Photovoltaic Effect

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The Sun[edit | edit source]

The sun is the star at the center of the solar system, it has been shinning for more than 4-billion years. It is a nearly perfect sphere of hot plasma with internal convective motion that generates a magnetic field via a dynamo process.

Some stars are enormous sources of X-rays; others mostly generate radio signals. The sun, while producing these and other energies, releases 95% of its output energy as light, some of which cannot be seen by the human eye.

The sun is responsible for nearly all of the energy available on earth. The exceptions are attributable to moon tides, radioactive material, and the earth's residual internal heat. Everything else is a converted form of the sun's energy: Hydropower is made possible due to solar radiant heat; the winds are caused by the sun's uneven heating of the earth's atmosphere; fossil fuels are remnants of organic life previously nourished by the sun; and photovoltaic electricity is produced directly from sunlight by converting the energy in sunlight into free charged particles within certain kinds of materials.

How much Sunlight do we receive on earth?[edit | edit source]

The sun releases a huge quantity of energy in terms of human capacity or need. Power output per second is 3.86 x 1020 megawatts (MW), several billion times the electric capacity of U.S. utilities. This energy is estimated to a near constant supply of 1.37 kilowatts per square meter (kW/m2) here on earth.

Not all of the direct sunlight incident on earth's atmosphere arrives at the earth's surface as shown below.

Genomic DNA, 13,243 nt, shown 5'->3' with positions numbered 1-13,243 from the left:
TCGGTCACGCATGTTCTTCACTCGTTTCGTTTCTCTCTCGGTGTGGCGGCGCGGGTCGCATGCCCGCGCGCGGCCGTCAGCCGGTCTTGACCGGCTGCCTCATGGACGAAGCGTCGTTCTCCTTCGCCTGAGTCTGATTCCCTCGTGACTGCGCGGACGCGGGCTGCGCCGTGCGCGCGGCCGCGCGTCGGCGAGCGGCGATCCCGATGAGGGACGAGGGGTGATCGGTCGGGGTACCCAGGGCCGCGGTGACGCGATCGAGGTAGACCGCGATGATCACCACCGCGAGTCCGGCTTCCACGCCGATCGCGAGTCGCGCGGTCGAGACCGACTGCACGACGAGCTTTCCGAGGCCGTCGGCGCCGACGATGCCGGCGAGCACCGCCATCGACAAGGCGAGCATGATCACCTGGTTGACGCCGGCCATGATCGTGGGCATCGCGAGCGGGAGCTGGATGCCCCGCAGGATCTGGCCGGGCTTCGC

Source: NASA Atmospheric Science Data Center.

The atmosphere attenuates many parts of the spectrum. For example, X-rays are almost totally absorbed before reaching the ground. A good percentage of ultraviolet radiation is also filtered out by the atmosphere. Some radiation is reflected back into space. Some is randomly scattered by the atmosphere, which makes the sky look blue.

It is valuable to relate the amount of sunlight at the earth's surface to the quantity, or air mass (AM), of atmosphere through which the light must pass. The atmosphere is a powerful absorber and can cut the sun's energy reaching the earth by 50% and more. The peak intensity of sunlight at the surface of the earth is about 1 kW/m2. However, not all areas of the earth get the same average amounts of sunshine throughout the year.

How then do we convert this enormous energy into electricity? It all started with a phenomenon called the photovoltaic effect.

Photovoltaic Effect[edit | edit source]

A 19-year-old French experimental physicist named Edmund Becquerel, discovered that when he exposed certain materials to sunlight, he could generate a weak electrical current. This happened in 1839, while he was experimenting with an electrolytic cell made up of two metal electrodes.

He named this phenomenon the "photovoltaic effect". This has since formed the basic process in which a solar cell converts sunlight into electricity.

Understanding a semiconductor[edit | edit source]

A semiconductor is a material that conducts current, but only partly. The conductivity of a semiconductor is somewhere between that of an insulator, which has almost no conductivity, and a conductor, which has almost full conductivity. Most semiconductors are crystals made of certain materials. E.g., Silicon, germanium, gallium arsenide, etc.

Different types of semiconductor have slightly different properties and lend themselves to different applications in various forms of semiconductor devices.

Example of semiconductor

Some may be applicable for standard signal applications, others for high frequency amplifiers, while other types may be applicable for power applications and harsh environments or others for light emitting applications. All these different applications tend to utilise different types of semiconductor materials.

For PV (photovoltaic) applications, we shall take the silicon cell as a model. Silicon is a widely used, typical cell material; understanding the silicon cell is a good groundwork for understanding any PV cell. We shall start by reviewing some of silicon's basic atomic characteristics.